Comments on: Re-View: Onnasch Collection http://abstractcritical.com/article/re-view-onnasch-collection/ Abstract Critical is a not-for profit company aiming to establish a new critical context for all generations of artists involved with ambitious abstract art. Sun, 09 Nov 2014 17:23:33 +0000 hourly 1 http://wordpress.org/?v=3.9.2 By: John Link http://abstractcritical.com/article/re-view-onnasch-collection/#comment-344524 Sun, 22 Dec 2013 02:08:04 +0000 http://abstractcritical.com/?post_type=article&p=7640#comment-344524 I congratulate David Sweet and his eye for seeing the difference between the two Morris Louis pictures. Myself, I would be harder on GAMMA IOTA than he was, but what the heck. It is rare to find such discrimination that goes to specific work, rather than type.

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By: Sam http://abstractcritical.com/article/re-view-onnasch-collection/#comment-300027 Thu, 14 Nov 2013 08:13:01 +0000 http://abstractcritical.com/?post_type=article&p=7640#comment-300027 I enjoyed that Patrick! (but are you sure you meant John Maine?)

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By: John Bunker http://abstractcritical.com/article/re-view-onnasch-collection/#comment-299662 Thu, 14 Nov 2013 01:18:01 +0000 http://abstractcritical.com/?post_type=article&p=7640#comment-299662 Best art history lesson I’ve had in years! Uplifting stuff Patrick!
Cheers!

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By: Robin Greenwood http://abstractcritical.com/article/re-view-onnasch-collection/#comment-299497 Wed, 13 Nov 2013 21:31:27 +0000 http://abstractcritical.com/?post_type=article&p=7640#comment-299497 Well said, Patrick; and a few points taken.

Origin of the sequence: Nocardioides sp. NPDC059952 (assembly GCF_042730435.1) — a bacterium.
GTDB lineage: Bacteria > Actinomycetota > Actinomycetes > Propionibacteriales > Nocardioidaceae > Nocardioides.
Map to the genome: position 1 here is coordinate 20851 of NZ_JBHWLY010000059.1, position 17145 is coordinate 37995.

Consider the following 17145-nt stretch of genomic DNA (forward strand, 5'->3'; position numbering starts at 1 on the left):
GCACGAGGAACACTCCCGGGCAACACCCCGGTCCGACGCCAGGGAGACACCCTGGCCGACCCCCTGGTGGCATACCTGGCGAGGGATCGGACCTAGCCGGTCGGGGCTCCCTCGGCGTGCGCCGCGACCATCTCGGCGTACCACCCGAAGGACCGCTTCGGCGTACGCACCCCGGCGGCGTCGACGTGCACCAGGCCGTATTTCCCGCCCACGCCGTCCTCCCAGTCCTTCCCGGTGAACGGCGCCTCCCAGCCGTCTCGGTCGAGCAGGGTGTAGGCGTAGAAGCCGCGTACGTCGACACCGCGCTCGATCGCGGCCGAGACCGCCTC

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By: Patrick Jones http://abstractcritical.com/article/re-view-onnasch-collection/#comment-299440 Wed, 13 Nov 2013 20:12:31 +0000 http://abstractcritical.com/?post_type=article&p=7640#comment-299440 Well yes,Ill have a punt.I always sit down for these dreary discourses.Hopefully your readers at Abstract Critical are too young to remember the ghastly state of British Art before the 60s revolution,particularly in Sculpture I might add ,but painting was not much better.Im thinking of Ralph Brown,John Maine,Reg Butler etc.All the corduroy jacketed ,pipe smoking ,leather patched pious-keepers of the national morality loved talking about content in the same tone of”IM better than you” ism that is lurking in the dark corridors of this website.No wonder that Tony Caro went off to America to get a bigger perspective,found your two dimensional David Smith.Despite his lack of 3d vision ,I still get a huge amount of enjoyment and succour from his life and work,just as I do from Louis,of whom little is known personally.I have spent my life fighting off the depressingly puritan hair shirt philosophy of English Art to embrace something more international,universal and fun.Which is why I miss John Hoyland so much for he could be wickedly funny about the academy ,wherever it happened to appear,not just in Piccadilly.American Art from the 60s broke a number of shackles and opened the eyes of Hoyland and Caro.Altho essentially eutopian in envisaging a better world,it remained for me a model of positivety and adventure,just as Paris gave scholarly legitimacy to the invention of late cubist Picasso ,Braque ,Miro ,which I also cannot envisage living,or painting without.